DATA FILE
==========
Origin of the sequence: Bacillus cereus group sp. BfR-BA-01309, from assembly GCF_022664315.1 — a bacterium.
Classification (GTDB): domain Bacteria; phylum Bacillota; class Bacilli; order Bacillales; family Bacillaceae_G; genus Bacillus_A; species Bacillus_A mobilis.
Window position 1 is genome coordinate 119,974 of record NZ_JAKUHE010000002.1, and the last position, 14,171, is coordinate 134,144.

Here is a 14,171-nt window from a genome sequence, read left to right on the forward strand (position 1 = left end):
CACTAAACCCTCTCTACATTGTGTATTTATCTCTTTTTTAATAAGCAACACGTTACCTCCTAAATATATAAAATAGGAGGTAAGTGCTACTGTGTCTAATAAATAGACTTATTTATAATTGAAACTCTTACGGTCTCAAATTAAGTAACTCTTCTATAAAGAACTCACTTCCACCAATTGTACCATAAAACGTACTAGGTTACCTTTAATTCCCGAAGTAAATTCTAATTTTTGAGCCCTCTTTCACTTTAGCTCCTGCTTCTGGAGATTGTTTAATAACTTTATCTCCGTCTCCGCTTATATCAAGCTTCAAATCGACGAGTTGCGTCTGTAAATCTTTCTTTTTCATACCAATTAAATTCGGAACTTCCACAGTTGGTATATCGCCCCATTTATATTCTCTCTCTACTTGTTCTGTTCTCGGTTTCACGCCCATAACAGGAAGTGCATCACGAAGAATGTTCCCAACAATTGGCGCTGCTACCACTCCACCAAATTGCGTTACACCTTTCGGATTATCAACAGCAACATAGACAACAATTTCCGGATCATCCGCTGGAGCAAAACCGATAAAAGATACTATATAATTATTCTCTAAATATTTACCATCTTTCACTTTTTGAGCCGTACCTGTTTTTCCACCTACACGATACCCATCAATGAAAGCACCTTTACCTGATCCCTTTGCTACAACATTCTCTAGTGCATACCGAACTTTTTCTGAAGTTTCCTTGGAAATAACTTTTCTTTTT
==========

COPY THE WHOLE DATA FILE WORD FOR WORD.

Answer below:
Origin of the sequence: Bacillus cereus group sp. BfR-BA-01309, from assembly GCF_022664315.1 — a bacterium.
Classification (GTDB): domain Bacteria; phylum Bacillota; class Bacilli; order Bacillales; family Bacillaceae_G; genus Bacillus_A; species Bacillus_A mobilis.
Window position 1 is genome coordinate 119,974 of record NZ_JAKUHE010000002.1, and the last position, 14,171, is coordinate 134,144.

Here is a 14,171-nt window from a genome sequence, read left to right on the forward strand (position 1 = left end):
CACTAAACCCTCTCTACATTGTGTATTTATCTCTTTTTTAATAAGCAACACGTTACCTCCTAAATATATAAAATAGGAGGTAAGTGCTACTGTGTCTAATAAATAGACTTATTTATAATTGAAACTCTTACGGTCTCAAATTAAGTAACTCTTCTATAAAGAACTCACTTCCACCAATTGTACCATAAAACGTACTAGGTTACCTTTAATTCCCGAAGTAAATTCTAATTTTTGAGCCCTCTTTCACTTTAGCTCCTGCTTCTGGAGATTGTTTAATAACTTTATCTCCGTCTCCGCTTATATCAAGCTTCAAATCGACGAGTTGCGTCTGTAAATCTTTCTTTTTCATACCAATTAAATTCGGAACTTCCACAGTTGGTATATCGCCCCATTTATATTCTCTCTCTACTTGTTCTGTTCTCGGTTTCACGCCCATAACAGGAAGTGCATCACGAAGAATGTTCCCAACAATTGGCGCTGCTACCACTCCACCAAATTGCGTTACACCTTTCGGATTATCAACAGCAACATAGACAACAATTTCCGGATCATCCGCTGGAGCAAAACCGATAAAAGATACTATATAATTATTCTCTAAATATTTACCATCTTTCACTTTTTGAGCCGTACCTGTTTTTCCACCTACACGATACCCATCAATGAAAGCACCTTTACCTGATCCCTTTGCTACAACATTCTCTAGTGCATACCGAACTTTTTCTGAAGTTTCCTTGGAAATAACTTTTCTTTTT